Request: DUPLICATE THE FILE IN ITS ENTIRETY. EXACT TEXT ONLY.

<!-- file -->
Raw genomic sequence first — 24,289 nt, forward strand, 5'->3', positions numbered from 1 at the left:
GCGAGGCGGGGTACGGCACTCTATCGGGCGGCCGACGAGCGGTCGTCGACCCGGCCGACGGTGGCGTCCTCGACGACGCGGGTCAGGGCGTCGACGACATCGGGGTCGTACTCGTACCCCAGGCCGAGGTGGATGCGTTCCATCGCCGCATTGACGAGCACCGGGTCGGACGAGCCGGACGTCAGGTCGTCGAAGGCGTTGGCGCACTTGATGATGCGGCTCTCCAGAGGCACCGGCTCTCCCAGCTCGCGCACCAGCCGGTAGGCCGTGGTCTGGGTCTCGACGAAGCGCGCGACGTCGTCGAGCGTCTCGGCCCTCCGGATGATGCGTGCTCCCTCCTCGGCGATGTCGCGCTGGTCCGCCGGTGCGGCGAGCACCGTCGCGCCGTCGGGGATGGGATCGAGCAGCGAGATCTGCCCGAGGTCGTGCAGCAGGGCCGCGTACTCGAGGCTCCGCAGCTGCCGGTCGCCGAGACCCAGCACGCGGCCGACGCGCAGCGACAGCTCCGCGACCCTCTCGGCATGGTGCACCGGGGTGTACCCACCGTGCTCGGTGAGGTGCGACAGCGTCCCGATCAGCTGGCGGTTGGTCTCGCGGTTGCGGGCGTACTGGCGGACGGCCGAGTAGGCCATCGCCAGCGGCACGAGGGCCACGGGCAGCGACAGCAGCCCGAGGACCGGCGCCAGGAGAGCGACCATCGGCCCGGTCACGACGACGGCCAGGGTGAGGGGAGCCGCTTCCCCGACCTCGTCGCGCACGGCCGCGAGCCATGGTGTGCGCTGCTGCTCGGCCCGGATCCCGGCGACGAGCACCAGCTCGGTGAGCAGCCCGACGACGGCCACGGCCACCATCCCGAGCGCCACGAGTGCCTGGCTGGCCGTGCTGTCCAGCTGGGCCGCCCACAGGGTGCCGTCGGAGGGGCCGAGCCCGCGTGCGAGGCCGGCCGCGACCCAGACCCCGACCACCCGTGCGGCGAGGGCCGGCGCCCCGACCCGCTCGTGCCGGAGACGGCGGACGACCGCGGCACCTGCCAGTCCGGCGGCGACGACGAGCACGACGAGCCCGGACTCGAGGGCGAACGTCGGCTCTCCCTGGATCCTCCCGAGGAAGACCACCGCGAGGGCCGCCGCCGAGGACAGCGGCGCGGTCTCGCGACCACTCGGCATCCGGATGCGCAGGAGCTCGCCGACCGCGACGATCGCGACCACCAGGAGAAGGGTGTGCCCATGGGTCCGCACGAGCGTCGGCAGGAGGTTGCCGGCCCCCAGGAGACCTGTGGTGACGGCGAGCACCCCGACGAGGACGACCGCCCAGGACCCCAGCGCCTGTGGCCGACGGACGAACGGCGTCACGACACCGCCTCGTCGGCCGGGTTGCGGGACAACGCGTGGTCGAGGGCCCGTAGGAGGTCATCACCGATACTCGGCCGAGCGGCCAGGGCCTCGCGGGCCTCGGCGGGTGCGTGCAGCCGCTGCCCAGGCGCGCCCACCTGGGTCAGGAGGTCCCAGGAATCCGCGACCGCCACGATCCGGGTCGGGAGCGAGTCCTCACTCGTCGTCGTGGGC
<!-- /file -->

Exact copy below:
Raw genomic sequence first — 24,289 nt, forward strand, 5'->3', positions numbered from 1 at the left:
GCGAGGCGGGGTACGGCACTCTATCGGGCGGCCGACGAGCGGTCGTCGACCCGGCCGACGGTGGCGTCCTCGACGACGCGGGTCAGGGCGTCGACGACATCGGGGTCGTACTCGTACCCCAGGCCGAGGTGGATGCGTTCCATCGCCGCATTGACGAGCACCGGGTCGGACGAGCCGGACGTCAGGTCGTCGAAGGCGTTGGCGCACTTGATGATGCGGCTCTCCAGAGGCACCGGCTCTCCCAGCTCGCGCACCAGCCGGTAGGCCGTGGTCTGGGTCTCGACGAAGCGCGCGACGTCGTCGAGCGTCTCGGCCCTCCGGATGATGCGTGCTCCCTCCTCGGCGATGTCGCGCTGGTCCGCCGGTGCGGCGAGCACCGTCGCGCCGTCGGGGATGGGATCGAGCAGCGAGATCTGCCCGAGGTCGTGCAGCAGGGCCGCGTACTCGAGGCTCCGCAGCTGCCGGTCGCCGAGACCCAGCACGCGGCCGACGCGCAGCGACAGCTCCGCGACCCTCTCGGCATGGTGCACCGGGGTGTACCCACCGTGCTCGGTGAGGTGCGACAGCGTCCCGATCAGCTGGCGGTTGGTCTCGCGGTTGCGGGCGTACTGGCGGACGGCCGAGTAGGCCATCGCCAGCGGCACGAGGGCCACGGGCAGCGACAGCAGCCCGAGGACCGGCGCCAGGAGAGCGACCATCGGCCCGGTCACGACGACGGCCAGGGTGAGGGGAGCCGCTTCCCCGACCTCGTCGCGCACGGCCGCGAGCCATGGTGTGCGCTGCTGCTCGGCCCGGATCCCGGCGACGAGCACCAGCTCGGTGAGCAGCCCGACGACGGCCACGGCCACCATCCCGAGCGCCACGAGTGCCTGGCTGGCCGTGCTGTCCAGCTGGGCCGCCCACAGGGTGCCGTCGGAGGGGCCGAGCCCGCGTGCGAGGCCGGCCGCGACCCAGACCCCGACCACCCGTGCGGCGAGGGCCGGCGCCCCGACCCGCTCGTGCCGGAGACGGCGGACGACCGCGGCACCTGCCAGTCCGGCGGCGACGACGAGCACGACGAGCCCGGACTCGAGGGCGAACGTCGGCTCTCCCTGGATCCTCCCGAGGAAGACCACCGCGAGGGCCGCCGCCGAGGACAGCGGCGCGGTCTCGCGACCACTCGGCATCCGGATGCGCAGGAGCTCGCCGACCGCGACGATCGCGACCACCAGGAGAAGGGTGTGCCCATGGGTCCGCACGAGCGTCGGCAGGAGGTTGCCGGCCCCCAGGAGACCTGTGGTGACGGCGAGCACCCCGACGAGGACGACCGCCCAGGACCCCAGCGCCTGTGGCCGACGGACGAACGGCGTCACGACACCGCCTCGTCGGCCGGGTTGCGGGACAACGCGTGGTCGAGGGCCCGTAGGAGGTCATCACCGATACTCGGCCGAGCGGCCAGGGCCTCGCGGGCCTCGGCGGGTGCGTGCAGCCGCTGCCCAGGCGCGCCCACCTGGGTCAGGAGGTCCCAGGAATCCGCGACCGCCACGATCCGGGTCGGGAGCGAGTCCTCACTCGTCGTCGTGGGC